Define the function$$F(a)=\int\limits_0^\infty\frac {\ln ax}{\cosh x}\, dx$$

Question: How do you calculate the limit$$\lim\limits_{a\to\infty}\left(F(a)-\frac {\pi\ln a}2\right)\tag1$$

I was trying to integrate $F(a)$ using Feynman's trick. Differentiating with respect to $a$, we get$$\begin{align*}F'(a) & =\int\limits_{0}^\infty\frac {\text{sech } x}a\\ & =\frac {\pi}{2a}\end{align*}$$Integrating that again, we see that$$F(a)=\frac {\pi\ln a}2+C$$However, in order to find the constant $C$, I need to solve $(1)$. I tried plugging it into Mathematica, and it started running for a long time before I gave up.

I'm wondering if you have any ideas...

  • $\begingroup$ @pisco125 It was a mistake on my part. It should be fixed now $\endgroup$ – Crescendo Jul 25 '17 at 4:03
  • $\begingroup$ Differentiating under integral sign will not work here. Because $\ln ax = \ln a + \ln x$, so the integral can be written as $$(\ln a)*\text{constant} + \text{a function in }x$$ differentiation with respect to $a$ yields nothing about the original integral. $\endgroup$ – pisco Jul 25 '17 at 4:29
  • $\begingroup$ @pisco125 Okay, is it possible to integrate using Feynman's trick then? $\endgroup$ – Crescendo Jul 25 '17 at 21:36
  • $\begingroup$ Unlikely this can be done using this trick. $\endgroup$ – pisco Jul 26 '17 at 5:14

Note that $\ln ax = \ln a + \ln x$, and the following integral (it has elementary antiderivative): $$\int_0^\infty \frac{1}{\cosh x} dx = \frac{\pi}{2}$$

Therefore the original limit equals to: $$I = \lim\limits_{a\to\infty}\left(F(a)-\frac {\pi\ln a}2\right) =\int_0^\infty \frac{\ln x}{\cosh x} dx$$

Perhaps this will suffice as an answer, but this integral can be evaluated using some common functions.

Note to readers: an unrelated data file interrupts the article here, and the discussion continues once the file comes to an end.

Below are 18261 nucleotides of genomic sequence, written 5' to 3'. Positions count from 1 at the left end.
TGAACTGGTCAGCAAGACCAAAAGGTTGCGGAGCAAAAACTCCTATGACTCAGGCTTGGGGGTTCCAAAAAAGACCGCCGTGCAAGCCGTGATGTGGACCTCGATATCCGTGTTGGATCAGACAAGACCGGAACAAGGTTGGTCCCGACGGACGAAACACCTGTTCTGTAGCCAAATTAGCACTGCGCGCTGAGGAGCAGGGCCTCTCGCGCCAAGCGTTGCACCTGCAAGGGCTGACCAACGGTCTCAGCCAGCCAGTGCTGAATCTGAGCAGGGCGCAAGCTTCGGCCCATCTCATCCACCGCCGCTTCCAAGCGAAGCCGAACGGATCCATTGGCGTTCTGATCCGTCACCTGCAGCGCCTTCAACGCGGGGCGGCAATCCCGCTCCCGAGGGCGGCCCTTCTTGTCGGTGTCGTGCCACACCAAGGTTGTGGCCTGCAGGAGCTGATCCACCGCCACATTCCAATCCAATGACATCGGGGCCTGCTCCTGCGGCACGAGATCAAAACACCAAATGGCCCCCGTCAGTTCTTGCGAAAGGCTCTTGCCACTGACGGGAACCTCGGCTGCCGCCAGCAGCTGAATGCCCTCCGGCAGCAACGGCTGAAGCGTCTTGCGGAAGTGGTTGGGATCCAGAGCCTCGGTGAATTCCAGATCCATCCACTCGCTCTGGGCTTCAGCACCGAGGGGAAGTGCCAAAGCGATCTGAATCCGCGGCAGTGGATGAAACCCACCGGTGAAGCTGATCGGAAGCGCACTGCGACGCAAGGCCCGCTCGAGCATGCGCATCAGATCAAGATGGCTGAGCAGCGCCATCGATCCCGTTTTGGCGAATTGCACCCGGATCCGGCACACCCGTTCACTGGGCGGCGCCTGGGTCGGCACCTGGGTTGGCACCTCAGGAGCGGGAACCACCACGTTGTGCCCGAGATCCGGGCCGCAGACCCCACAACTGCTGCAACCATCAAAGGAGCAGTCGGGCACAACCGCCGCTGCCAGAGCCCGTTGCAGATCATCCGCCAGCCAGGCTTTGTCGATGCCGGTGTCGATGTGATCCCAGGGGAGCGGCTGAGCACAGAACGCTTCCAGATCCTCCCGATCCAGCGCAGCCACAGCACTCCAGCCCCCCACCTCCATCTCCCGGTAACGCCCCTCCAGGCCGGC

To evaluate it, note that we have the formula $$\int_0^\infty \frac{x^{a-1}}{\cosh x} dx = 2\Gamma(a)\beta(a)$$ where $\beta(a)$ is the Dirichlet beta function. This can be proved by noting $\frac{1}{\cosh x} = \frac{2e^{-x}}{1+e^{-2x}} \quad $and then expand the denominator as a geometric series and integrate termwise.

Hence $$I = 2[\Gamma'(1)\beta(1)+\Gamma(1)\beta'(1)]$$ Note that $\Gamma'(1)=-\gamma, \beta(1) = \frac{\pi}{4}$, the only challenge is to calculate $\beta'(1)$. From the definition of $\beta'(1)$, we have $$\beta'(1) = \sum_{n=0}^{\infty} (-1)^n \frac{\ln(2n+1)}{2n+1}$$ This can be evaluate by using Fourier series of $\ln \Gamma(x)$ by plugging in $x=\frac{1}{4}$, I can add more details on this if needed. The result is $$\beta'(1) = \frac{\pi}{4}\left[\gamma + 2\ln 2 + 3\ln \pi -4 \ln\Gamma(\frac{1}{4}) \right] $$

Hence we finally obtain $$I = \frac{\pi}{2}\left[2\ln 2 + 3\ln \pi -4 \ln\Gamma(\frac{1}{4}) \right]$$


Your Answer

By clicking “Post Your Answer”, you agree to our terms of service, privacy policy and cookie policy

Not the answer you're looking for? Browse other questions tagged or ask your own question.